Concerns about the nation's widening job-skills gap have captured the attention of AARP and corporate human resource executives.
In a poll released Monday, AARP and the Society for Human Resource Management found that 72 percent of HR professionals they surveyed identified the pending retirements of baby boomers as a problem that their organizations hope to address.
To understand the issue, consider that a Pew Research Center report indicates that 10,000 baby boomers will reach age 65 every day for the next 20 years. Many are expected to retire or curtail their workloads as they qualify for government-paid health benefits under Medicare.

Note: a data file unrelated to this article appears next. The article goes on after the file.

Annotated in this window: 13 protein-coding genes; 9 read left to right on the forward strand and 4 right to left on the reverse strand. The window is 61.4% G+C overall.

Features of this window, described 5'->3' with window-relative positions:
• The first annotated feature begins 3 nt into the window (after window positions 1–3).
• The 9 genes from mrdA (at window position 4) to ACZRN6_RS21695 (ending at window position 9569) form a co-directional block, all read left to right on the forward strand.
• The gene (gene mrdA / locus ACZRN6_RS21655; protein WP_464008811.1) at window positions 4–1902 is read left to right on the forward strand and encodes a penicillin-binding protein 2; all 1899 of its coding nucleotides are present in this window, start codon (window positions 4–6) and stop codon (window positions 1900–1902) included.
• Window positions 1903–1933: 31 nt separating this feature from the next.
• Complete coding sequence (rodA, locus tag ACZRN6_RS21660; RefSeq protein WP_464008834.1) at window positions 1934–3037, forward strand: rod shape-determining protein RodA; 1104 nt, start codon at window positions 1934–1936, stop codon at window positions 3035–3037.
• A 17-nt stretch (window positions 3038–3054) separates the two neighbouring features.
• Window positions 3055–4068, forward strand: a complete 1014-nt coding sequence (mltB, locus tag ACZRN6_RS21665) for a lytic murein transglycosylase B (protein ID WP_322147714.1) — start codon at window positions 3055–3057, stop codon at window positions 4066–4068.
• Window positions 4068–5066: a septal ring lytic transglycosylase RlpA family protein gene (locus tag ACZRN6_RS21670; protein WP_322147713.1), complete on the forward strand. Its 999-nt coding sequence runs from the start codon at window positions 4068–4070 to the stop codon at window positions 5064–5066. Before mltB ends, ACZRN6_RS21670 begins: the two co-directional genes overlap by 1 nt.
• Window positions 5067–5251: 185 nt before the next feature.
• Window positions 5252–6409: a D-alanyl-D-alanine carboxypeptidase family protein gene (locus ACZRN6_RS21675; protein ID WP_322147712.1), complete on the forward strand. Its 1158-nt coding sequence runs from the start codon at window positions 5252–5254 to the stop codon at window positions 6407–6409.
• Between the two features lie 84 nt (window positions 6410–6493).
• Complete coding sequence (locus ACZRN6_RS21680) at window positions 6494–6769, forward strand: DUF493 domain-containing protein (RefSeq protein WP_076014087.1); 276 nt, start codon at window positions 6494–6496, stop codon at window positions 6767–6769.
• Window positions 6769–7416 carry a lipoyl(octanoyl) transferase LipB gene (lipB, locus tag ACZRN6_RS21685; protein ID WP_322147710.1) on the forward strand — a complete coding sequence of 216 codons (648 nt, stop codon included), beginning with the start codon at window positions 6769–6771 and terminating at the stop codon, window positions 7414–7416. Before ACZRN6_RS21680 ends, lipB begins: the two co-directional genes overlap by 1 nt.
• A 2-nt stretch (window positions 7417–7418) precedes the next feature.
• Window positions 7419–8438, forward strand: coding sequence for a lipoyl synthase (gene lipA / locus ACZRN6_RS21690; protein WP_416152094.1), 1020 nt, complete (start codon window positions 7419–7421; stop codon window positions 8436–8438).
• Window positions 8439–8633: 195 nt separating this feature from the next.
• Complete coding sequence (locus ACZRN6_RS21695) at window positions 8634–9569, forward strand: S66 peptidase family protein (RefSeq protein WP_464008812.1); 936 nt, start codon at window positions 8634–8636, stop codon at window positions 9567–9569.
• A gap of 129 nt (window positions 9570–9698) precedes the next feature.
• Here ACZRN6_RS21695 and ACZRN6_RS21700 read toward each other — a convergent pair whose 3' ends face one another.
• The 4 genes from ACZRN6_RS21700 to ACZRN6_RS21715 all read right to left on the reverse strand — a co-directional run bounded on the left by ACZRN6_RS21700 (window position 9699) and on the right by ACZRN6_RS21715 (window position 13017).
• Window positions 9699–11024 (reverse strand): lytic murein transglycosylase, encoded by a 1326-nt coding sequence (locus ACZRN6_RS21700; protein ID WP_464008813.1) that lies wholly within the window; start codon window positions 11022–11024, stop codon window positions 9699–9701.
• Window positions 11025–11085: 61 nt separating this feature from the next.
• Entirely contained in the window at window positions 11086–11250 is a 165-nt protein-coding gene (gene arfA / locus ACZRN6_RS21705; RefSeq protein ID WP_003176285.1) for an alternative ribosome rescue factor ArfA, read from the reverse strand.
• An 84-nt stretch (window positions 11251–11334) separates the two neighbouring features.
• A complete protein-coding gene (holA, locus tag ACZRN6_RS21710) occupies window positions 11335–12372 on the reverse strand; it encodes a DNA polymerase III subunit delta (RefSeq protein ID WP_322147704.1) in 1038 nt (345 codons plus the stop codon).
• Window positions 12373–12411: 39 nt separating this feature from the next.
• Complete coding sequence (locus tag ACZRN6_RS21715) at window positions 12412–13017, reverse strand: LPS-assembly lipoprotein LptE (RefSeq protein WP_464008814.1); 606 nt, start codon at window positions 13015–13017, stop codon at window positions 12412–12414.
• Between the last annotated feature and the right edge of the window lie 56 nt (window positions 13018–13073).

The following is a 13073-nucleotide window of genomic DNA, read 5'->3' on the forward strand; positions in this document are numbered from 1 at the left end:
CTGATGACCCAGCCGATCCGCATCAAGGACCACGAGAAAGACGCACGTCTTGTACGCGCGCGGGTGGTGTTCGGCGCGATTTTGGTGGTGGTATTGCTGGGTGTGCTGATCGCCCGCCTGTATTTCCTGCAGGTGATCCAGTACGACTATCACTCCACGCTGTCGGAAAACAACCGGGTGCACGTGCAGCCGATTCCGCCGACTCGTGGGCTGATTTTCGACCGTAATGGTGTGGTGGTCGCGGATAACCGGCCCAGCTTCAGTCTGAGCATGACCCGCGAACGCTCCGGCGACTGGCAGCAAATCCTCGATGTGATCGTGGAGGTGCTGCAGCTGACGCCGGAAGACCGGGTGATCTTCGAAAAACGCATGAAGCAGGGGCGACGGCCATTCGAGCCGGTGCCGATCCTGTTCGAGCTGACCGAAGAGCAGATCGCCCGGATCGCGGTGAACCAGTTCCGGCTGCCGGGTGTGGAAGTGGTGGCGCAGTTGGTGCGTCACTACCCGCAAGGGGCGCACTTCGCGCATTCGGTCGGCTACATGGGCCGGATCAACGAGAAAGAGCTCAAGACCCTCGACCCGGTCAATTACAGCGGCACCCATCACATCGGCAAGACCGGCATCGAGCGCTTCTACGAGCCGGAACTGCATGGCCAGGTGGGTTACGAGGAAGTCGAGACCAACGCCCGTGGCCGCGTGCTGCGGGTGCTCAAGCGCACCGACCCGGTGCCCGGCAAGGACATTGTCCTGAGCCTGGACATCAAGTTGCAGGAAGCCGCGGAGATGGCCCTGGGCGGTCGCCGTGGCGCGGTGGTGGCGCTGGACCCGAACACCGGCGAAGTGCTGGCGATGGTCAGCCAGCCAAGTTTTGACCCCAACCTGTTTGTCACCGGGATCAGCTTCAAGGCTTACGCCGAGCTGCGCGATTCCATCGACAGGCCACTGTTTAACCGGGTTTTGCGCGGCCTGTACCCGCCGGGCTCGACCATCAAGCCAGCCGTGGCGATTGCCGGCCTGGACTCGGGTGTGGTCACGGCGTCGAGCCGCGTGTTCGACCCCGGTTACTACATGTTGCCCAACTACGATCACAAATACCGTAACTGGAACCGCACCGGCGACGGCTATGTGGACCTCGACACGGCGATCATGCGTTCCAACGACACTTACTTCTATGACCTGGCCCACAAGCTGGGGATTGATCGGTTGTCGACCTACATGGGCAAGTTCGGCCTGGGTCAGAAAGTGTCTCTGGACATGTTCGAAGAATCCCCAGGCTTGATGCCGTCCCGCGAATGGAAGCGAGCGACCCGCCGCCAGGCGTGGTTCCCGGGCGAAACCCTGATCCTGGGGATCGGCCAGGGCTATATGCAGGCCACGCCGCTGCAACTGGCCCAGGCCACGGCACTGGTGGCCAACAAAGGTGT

Concerned HR managers said they are preparing for the exodus by:
-- Increasing training and cross training of younger workers (45 percent of respondents).
-- Developing succession planning (38 percent).
-- Hiring retired employees as consultants and temporary workers to retain their expertise (30 percent).
-- Offering flexible work arrangements (27 percent).
-- Designing part-time positions to attract older workers (24 percent).
According to the poll, more than half the HR managers said their older workers have "stronger writing, grammar and spelling skills" than younger workers and they exhibit a stronger professionalism and work ethic.
(Contact Dee DePass at ddepass(at)startribune.com.)
(Distributed by Scripps Howard News Service, www.scrippsnews.com.)
Editors: This story is for print use only. Must credit Minneapolis Star Tribune
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